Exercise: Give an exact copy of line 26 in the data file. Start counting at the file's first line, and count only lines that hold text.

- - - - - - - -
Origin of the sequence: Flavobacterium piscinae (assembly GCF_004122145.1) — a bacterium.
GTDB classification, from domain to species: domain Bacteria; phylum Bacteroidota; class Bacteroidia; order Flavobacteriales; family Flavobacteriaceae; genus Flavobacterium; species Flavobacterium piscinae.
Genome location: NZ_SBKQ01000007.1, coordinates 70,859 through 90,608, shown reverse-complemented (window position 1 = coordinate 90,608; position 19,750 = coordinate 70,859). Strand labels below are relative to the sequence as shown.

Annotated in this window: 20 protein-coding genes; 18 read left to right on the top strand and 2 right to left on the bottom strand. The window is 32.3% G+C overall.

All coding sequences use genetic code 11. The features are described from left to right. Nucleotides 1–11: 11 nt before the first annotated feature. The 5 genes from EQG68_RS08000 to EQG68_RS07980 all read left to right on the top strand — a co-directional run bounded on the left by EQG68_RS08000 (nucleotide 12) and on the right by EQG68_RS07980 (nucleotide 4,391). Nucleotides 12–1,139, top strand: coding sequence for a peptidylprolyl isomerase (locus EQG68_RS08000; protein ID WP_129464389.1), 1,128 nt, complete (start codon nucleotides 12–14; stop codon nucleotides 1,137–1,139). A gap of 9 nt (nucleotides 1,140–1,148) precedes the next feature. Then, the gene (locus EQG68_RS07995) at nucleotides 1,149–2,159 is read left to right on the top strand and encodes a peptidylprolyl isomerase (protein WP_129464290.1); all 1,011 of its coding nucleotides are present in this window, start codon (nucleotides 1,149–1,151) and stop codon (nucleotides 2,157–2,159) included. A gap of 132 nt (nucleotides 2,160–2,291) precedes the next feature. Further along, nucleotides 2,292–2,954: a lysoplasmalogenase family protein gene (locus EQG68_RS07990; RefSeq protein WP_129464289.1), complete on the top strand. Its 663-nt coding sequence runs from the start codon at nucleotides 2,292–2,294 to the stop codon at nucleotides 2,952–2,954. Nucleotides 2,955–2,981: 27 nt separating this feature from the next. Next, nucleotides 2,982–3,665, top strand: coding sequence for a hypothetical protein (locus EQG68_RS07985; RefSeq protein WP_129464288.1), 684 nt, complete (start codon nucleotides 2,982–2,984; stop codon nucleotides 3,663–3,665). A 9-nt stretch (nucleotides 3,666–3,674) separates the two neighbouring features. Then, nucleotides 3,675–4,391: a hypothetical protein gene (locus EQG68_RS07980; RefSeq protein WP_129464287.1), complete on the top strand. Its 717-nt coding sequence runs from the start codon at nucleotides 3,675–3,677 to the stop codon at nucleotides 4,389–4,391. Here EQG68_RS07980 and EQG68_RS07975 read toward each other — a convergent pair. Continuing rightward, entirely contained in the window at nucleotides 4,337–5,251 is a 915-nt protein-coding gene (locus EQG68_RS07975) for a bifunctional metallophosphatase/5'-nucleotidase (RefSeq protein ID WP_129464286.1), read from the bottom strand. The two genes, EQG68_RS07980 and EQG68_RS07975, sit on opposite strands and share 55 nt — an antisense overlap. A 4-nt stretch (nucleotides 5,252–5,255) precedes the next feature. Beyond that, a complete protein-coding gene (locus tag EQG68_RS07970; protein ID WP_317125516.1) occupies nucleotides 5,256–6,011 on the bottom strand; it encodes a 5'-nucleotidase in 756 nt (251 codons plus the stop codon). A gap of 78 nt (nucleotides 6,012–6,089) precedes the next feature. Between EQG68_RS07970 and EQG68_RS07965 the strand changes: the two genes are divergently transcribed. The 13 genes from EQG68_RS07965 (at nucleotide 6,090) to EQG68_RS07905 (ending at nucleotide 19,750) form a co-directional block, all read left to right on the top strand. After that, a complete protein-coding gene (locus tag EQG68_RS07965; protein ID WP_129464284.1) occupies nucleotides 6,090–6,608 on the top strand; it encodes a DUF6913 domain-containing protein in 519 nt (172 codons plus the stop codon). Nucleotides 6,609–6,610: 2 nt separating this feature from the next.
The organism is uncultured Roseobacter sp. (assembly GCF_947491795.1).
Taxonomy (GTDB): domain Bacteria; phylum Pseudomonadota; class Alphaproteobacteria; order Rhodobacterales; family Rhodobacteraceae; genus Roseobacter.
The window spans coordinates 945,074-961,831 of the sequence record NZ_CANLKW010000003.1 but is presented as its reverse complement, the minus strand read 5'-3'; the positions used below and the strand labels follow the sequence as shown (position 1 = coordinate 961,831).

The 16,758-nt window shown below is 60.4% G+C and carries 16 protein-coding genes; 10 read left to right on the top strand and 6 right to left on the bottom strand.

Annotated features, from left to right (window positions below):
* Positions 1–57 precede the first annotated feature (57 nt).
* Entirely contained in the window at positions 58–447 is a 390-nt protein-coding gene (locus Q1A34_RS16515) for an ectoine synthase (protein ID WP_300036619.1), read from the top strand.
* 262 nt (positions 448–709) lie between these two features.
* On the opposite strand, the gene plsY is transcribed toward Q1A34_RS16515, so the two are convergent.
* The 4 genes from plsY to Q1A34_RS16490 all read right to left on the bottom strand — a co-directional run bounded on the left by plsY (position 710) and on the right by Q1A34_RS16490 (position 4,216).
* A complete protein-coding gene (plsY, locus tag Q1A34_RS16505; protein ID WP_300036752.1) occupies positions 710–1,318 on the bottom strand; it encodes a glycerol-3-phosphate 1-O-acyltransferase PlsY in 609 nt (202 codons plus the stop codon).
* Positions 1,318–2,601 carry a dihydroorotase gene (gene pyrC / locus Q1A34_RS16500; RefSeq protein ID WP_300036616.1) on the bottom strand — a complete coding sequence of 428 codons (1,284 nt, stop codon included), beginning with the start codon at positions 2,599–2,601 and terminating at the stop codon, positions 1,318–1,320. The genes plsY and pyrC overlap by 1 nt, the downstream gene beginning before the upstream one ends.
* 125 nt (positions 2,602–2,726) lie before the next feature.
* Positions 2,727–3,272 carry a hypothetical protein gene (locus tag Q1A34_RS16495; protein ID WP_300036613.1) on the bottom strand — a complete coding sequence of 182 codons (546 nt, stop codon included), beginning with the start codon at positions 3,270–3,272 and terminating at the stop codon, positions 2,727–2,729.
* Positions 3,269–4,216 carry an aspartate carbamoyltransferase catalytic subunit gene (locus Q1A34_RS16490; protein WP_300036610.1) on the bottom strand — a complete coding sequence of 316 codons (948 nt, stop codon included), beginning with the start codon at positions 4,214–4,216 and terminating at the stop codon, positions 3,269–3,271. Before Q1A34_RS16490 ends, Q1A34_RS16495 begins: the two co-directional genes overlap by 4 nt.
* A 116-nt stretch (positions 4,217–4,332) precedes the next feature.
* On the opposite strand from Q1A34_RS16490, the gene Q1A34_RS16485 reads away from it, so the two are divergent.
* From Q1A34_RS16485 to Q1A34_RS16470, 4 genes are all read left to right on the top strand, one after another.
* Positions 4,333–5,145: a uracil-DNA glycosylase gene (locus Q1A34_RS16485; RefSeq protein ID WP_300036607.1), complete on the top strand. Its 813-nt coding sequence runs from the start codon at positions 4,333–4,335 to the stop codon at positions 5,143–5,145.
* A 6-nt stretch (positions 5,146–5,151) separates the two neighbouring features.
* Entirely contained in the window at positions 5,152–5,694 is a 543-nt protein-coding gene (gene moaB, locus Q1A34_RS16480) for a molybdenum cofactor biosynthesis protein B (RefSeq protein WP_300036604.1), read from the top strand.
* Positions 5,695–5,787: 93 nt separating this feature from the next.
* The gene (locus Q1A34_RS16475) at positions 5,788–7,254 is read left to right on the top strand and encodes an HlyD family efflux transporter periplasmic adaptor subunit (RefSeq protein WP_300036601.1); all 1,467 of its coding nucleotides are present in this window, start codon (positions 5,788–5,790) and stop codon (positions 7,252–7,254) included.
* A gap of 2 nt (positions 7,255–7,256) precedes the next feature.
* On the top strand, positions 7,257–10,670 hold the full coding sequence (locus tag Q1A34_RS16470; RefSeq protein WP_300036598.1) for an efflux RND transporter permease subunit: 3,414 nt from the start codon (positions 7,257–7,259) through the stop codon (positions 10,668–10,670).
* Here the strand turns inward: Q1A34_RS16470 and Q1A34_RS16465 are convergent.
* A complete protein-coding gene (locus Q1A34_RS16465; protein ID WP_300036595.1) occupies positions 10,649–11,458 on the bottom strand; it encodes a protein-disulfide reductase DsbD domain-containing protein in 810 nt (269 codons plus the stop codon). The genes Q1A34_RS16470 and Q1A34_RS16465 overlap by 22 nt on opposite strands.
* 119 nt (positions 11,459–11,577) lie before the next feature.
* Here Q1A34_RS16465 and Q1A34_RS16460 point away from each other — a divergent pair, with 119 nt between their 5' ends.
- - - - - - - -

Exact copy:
* Entirely contained in the window at positions 5,152–5,694 is a 543-nt protein-coding gene (gene moaB, locus Q1A34_RS16480) for a molybdenum cofactor biosynthesis protein B (RefSeq protein WP_300036604.1), read from the top strand.